Base Statistics
Without bull’s strength and shield of faith, her stats are AC 19, touch 13, flat-footed 17; Str 16; CMB +8 (+11 disarm); CMD 21 (24 vs. disarm).

Str 20, Dex 15, Con 12, Int 10, Wis 10, Cha 12
Base Atk +5; CMB +10 (+13 disarm); CMD 25 (28 vs. disarm)
Feats Break Guard, Combat Expertise, Improved Disarm, Improved Unarmed Strike, Two Weapon Fighting, Weapon Focus (unarmed strike)
Skills Bluff +6, Perception +5
Languages Common
SQ brawler’s cunning, close weapon mastery Base Atk +5; CMB +10 (+13 disarm); CMD 25 (28 vs. disarm)
Combat Gear potion of bull’s strength, potion of shield of faith; Other Gear +1 studded leather, +1 buckler, longsword, shortbow with 20 arrows, quick runner's shirt

Can anyone else do better with a 3rd- through 5th-level character? The lower-level the better.

Hello friends,

Simple question: do class features for Brawler and Monk stack with each other, and if not then how does one determine in what way they interact? Of obvious interest are the two flurries and the two AC Bonus class features.

Thanks in advance!

Hello friends!

I am designing encounters and one thing I'm uncertain of is how to properly format a ranged touch attack in a stat block. Several spells (e.g., scorching ray, ray of frost, etc.) include a ranged touch attack component in them which could be incorporated into the attack roll of a trap—and so far that's the only way I can think of to do it.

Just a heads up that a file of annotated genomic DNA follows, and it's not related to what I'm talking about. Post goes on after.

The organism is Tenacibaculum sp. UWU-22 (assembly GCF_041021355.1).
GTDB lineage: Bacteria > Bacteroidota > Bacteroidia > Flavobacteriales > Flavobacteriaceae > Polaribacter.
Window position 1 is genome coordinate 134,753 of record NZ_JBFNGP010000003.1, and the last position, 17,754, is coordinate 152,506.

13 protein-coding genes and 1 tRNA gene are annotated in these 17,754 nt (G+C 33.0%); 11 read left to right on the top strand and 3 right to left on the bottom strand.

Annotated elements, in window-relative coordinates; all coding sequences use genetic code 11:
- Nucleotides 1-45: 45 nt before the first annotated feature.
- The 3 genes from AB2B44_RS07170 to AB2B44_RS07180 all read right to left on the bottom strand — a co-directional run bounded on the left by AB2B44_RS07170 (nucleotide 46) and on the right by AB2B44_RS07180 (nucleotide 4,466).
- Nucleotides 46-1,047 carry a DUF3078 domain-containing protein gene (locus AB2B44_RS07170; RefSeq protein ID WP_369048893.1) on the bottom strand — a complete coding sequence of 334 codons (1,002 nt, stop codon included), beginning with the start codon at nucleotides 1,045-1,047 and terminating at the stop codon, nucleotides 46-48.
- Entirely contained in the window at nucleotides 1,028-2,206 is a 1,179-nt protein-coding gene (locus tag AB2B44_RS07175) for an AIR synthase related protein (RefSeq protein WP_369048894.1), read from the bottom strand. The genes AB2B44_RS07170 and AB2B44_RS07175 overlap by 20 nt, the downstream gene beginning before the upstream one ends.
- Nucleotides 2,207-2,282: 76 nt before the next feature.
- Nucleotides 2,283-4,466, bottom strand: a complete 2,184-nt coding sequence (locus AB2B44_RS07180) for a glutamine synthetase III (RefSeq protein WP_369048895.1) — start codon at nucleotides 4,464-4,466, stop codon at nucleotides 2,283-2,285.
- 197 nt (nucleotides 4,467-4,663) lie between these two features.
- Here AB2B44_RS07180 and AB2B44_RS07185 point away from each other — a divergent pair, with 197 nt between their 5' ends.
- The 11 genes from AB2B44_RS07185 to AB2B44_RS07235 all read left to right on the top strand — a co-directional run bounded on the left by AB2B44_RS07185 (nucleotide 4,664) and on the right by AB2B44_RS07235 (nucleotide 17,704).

The encounter I'm trying to design right now is basically cribbing an Obelisk of Light from the Command & Conquer series, which I envisioned in the Pathfinder rules as being an object that fires scorching rays. Making it a one-off trap would be simple—put the +Atk value that I want to use in the stat block. But to tie this to what's effectively an immobile "creature" requires that I either give an inanimate object a Dexterity score and make it an At-will spell-like ability or that I put it in the Ranged section and note that it's a touch attack.

How do you guys think I should proceed?

XP 3,200
Female bugbear barbarian 5
CE Medium humanoid (goblinoid)
Init +3, Senses darkvision 60 ft., scent; Perception +12

AC 20; touch 14, flat-footed 17 (+7 armor, +1 deflection, +3 Dex, +3 natural, -2 rage, -2 reckless abandon)
hp 98 (3d8+5d12+45)
Fort +11, Ref +8, Will +6
Defensive Abilities improved uncanny dodge, trap sense +1

Speed 30 ft.
Melee mwk heavy flail +21/+16 (1d10+21/19-20) or
           spiked armor +19/+14 (1d6+14)
Ranged javelin +10/+5 (1d6+10)
Special Attacks rage (8 rounds/day), rage powers (reckless abandon +2, surprise accuracy +2)

Before Combat Brigg deploys her caltrops and drinks her potions (effects calculated).
During Combat She rages whenever she is in combat, using Power Attack every round. She charges the weakest enemy within range during a surprise round. If drawn into a lengthy fight, she uses surprise accuracy to offset the attack penalty of Power Attack on her second melee strike in a full attack action.